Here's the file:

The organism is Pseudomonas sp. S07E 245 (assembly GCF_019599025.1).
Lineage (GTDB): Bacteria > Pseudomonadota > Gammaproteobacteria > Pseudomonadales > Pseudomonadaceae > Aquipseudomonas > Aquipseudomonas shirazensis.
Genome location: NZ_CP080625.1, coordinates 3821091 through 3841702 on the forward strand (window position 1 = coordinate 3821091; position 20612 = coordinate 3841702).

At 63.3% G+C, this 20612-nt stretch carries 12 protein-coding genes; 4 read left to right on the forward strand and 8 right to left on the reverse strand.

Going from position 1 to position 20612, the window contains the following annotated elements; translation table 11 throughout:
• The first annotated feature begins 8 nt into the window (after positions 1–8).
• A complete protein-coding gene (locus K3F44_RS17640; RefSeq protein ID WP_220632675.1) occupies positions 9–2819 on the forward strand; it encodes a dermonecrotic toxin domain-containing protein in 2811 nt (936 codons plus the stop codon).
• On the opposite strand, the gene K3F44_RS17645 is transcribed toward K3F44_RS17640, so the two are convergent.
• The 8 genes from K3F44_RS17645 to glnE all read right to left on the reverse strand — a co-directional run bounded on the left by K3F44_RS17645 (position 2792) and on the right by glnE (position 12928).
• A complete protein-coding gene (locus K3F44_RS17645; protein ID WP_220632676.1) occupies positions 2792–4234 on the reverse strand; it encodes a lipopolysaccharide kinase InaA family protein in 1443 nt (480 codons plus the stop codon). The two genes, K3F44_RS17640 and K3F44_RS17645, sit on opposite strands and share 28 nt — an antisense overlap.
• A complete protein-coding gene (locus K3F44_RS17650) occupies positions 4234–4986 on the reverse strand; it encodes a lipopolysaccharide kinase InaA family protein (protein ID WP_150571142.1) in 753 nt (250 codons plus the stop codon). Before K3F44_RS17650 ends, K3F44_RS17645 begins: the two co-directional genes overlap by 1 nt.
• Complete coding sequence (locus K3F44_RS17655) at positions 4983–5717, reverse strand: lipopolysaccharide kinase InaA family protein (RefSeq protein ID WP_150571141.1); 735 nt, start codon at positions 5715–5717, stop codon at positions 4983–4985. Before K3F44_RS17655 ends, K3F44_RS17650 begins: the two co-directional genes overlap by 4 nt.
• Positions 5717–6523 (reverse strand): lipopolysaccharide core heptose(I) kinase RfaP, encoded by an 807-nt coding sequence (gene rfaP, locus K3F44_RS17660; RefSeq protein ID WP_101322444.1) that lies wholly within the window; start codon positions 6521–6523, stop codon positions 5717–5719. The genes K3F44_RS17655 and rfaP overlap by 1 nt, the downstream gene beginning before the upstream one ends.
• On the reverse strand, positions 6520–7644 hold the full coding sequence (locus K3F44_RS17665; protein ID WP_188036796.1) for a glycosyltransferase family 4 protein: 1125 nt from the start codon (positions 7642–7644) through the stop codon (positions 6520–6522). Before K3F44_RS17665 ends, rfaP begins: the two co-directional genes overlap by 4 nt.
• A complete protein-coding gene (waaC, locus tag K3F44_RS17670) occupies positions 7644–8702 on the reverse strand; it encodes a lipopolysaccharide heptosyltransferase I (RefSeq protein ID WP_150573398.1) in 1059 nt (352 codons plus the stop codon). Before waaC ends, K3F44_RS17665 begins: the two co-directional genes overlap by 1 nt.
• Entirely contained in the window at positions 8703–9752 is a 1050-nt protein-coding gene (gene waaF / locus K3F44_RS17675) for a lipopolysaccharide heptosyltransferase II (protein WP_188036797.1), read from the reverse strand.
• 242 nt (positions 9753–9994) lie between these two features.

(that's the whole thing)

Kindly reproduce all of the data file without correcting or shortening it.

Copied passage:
The organism is Pseudomonas sp. S07E 245 (assembly GCF_019599025.1).
Lineage (GTDB): Bacteria > Pseudomonadota > Gammaproteobacteria > Pseudomonadales > Pseudomonadaceae > Aquipseudomonas > Aquipseudomonas shirazensis.
Genome location: NZ_CP080625.1, coordinates 3821091 through 3841702 on the forward strand (window position 1 = coordinate 3821091; position 20612 = coordinate 3841702).

At 63.3% G+C, this 20612-nt stretch carries 12 protein-coding genes; 4 read left to right on the forward strand and 8 right to left on the reverse strand.

Going from position 1 to position 20612, the window contains the following annotated elements; translation table 11 throughout:
• The first annotated feature begins 8 nt into the window (after positions 1–8).
• A complete protein-coding gene (locus K3F44_RS17640; RefSeq protein ID WP_220632675.1) occupies positions 9–2819 on the forward strand; it encodes a dermonecrotic toxin domain-containing protein in 2811 nt (936 codons plus the stop codon).
• On the opposite strand, the gene K3F44_RS17645 is transcribed toward K3F44_RS17640, so the two are convergent.
• The 8 genes from K3F44_RS17645 to glnE all read right to left on the reverse strand — a co-directional run bounded on the left by K3F44_RS17645 (position 2792) and on the right by glnE (position 12928).
• A complete protein-coding gene (locus K3F44_RS17645; protein ID WP_220632676.1) occupies positions 2792–4234 on the reverse strand; it encodes a lipopolysaccharide kinase InaA family protein in 1443 nt (480 codons plus the stop codon). The two genes, K3F44_RS17640 and K3F44_RS17645, sit on opposite strands and share 28 nt — an antisense overlap.
• A complete protein-coding gene (locus K3F44_RS17650) occupies positions 4234–4986 on the reverse strand; it encodes a lipopolysaccharide kinase InaA family protein (protein ID WP_150571142.1) in 753 nt (250 codons plus the stop codon). Before K3F44_RS17650 ends, K3F44_RS17645 begins: the two co-directional genes overlap by 1 nt.
• Complete coding sequence (locus K3F44_RS17655) at positions 4983–5717, reverse strand: lipopolysaccharide kinase InaA family protein (RefSeq protein ID WP_150571141.1); 735 nt, start codon at positions 5715–5717, stop codon at positions 4983–4985. Before K3F44_RS17655 ends, K3F44_RS17650 begins: the two co-directional genes overlap by 4 nt.
• Positions 5717–6523 (reverse strand): lipopolysaccharide core heptose(I) kinase RfaP, encoded by an 807-nt coding sequence (gene rfaP, locus K3F44_RS17660; RefSeq protein ID WP_101322444.1) that lies wholly within the window; start codon positions 6521–6523, stop codon positions 5717–5719. The genes K3F44_RS17655 and rfaP overlap by 1 nt, the downstream gene beginning before the upstream one ends.
• On the reverse strand, positions 6520–7644 hold the full coding sequence (locus K3F44_RS17665; protein ID WP_188036796.1) for a glycosyltransferase family 4 protein: 1125 nt from the start codon (positions 7642–7644) through the stop codon (positions 6520–6522). Before K3F44_RS17665 ends, rfaP begins: the two co-directional genes overlap by 4 nt.
• A complete protein-coding gene (waaC, locus tag K3F44_RS17670) occupies positions 7644–8702 on the reverse strand; it encodes a lipopolysaccharide heptosyltransferase I (RefSeq protein ID WP_150573398.1) in 1059 nt (352 codons plus the stop codon). Before waaC ends, K3F44_RS17665 begins: the two co-directional genes overlap by 1 nt.
• Entirely contained in the window at positions 8703–9752 is a 1050-nt protein-coding gene (gene waaF / locus K3F44_RS17675) for a lipopolysaccharide heptosyltransferase II (protein WP_188036797.1), read from the reverse strand.
• 242 nt (positions 9753–9994) lie between these two features.